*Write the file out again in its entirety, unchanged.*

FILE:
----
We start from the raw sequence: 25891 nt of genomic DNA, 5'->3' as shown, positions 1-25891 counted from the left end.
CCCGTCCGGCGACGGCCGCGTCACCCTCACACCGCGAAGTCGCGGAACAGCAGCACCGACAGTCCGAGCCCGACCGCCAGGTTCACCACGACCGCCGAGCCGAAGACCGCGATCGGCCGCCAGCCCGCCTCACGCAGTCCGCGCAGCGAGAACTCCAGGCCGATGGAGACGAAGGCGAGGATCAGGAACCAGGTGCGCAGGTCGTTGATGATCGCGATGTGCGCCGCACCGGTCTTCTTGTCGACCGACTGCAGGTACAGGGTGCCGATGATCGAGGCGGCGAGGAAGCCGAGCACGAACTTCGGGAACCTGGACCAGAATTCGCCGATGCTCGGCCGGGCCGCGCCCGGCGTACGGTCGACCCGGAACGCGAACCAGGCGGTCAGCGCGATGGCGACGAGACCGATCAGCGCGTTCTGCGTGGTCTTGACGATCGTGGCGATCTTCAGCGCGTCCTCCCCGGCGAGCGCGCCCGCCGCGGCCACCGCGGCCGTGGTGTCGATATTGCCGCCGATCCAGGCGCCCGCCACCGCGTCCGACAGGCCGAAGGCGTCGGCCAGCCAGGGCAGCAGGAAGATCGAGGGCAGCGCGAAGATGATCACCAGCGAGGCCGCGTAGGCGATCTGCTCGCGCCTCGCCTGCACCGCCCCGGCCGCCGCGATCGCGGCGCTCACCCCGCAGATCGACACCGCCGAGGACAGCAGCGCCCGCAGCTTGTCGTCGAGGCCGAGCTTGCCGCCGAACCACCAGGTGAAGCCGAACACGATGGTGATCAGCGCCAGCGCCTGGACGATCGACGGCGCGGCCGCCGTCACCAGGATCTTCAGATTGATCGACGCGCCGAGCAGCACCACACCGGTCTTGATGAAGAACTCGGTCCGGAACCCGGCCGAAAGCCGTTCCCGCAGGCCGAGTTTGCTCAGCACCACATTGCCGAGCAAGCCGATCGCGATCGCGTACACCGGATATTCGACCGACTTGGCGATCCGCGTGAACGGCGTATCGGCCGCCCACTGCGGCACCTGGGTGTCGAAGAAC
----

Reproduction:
We start from the raw sequence: 25891 nt of genomic DNA, 5'->3' as shown, positions 1-25891 counted from the left end.
CCCGTCCGGCGACGGCCGCGTCACCCTCACACCGCGAAGTCGCGGAACAGCAGCACCGACAGTCCGAGCCCGACCGCCAGGTTCACCACGACCGCCGAGCCGAAGACCGCGATCGGCCGCCAGCCCGCCTCACGCAGTCCGCGCAGCGAGAACTCCAGGCCGATGGAGACGAAGGCGAGGATCAGGAACCAGGTGCGCAGGTCGTTGATGATCGCGATGTGCGCCGCACCGGTCTTCTTGTCGACCGACTGCAGGTACAGGGTGCCGATGATCGAGGCGGCGAGGAAGCCGAGCACGAACTTCGGGAACCTGGACCAGAATTCGCCGATGCTCGGCCGGGCCGCGCCCGGCGTACGGTCGACCCGGAACGCGAACCAGGCGGTCAGCGCGATGGCGACGAGACCGATCAGCGCGTTCTGCGTGGTCTTGACGATCGTGGCGATCTTCAGCGCGTCCTCCCCGGCGAGCGCGCCCGCCGCGGCCACCGCGGCCGTGGTGTCGATATTGCCGCCGATCCAGGCGCCCGCCACCGCGTCCGACAGGCCGAAGGCGTCGGCCAGCCAGGGCAGCAGGAAGATCGAGGGCAGCGCGAAGATGATCACCAGCGAGGCCGCGTAGGCGATCTGCTCGCGCCTCGCCTGCACCGCCCCGGCCGCCGCGATCGCGGCGCTCACCCCGCAGATCGACACCGCCGAGGACAGCAGCGCCCGCAGCTTGTCGTCGAGGCCGAGCTTGCCGCCGAACCACCAGGTGAAGCCGAACACGATGGTGATCAGCGCCAGCGCCTGGACGATCGACGGCGCGGCCGCCGTCACCAGGATCTTCAGATTGATCGACGCGCCGAGCAGCACCACACCGGTCTTGATGAAGAACTCGGTCCGGAACCCGGCCGAAAGCCGTTCCCGCAGGCCGAGTTTGCTCAGCACCACATTGCCGAGCAAGCCGATCGCGATCGCGTACACCGGATATTCGACCGACTTGGCGATCCGCGTGAACGGCGTATCGGCCGCCCACTGCGGCACCTGGGTGTCGAAGAAC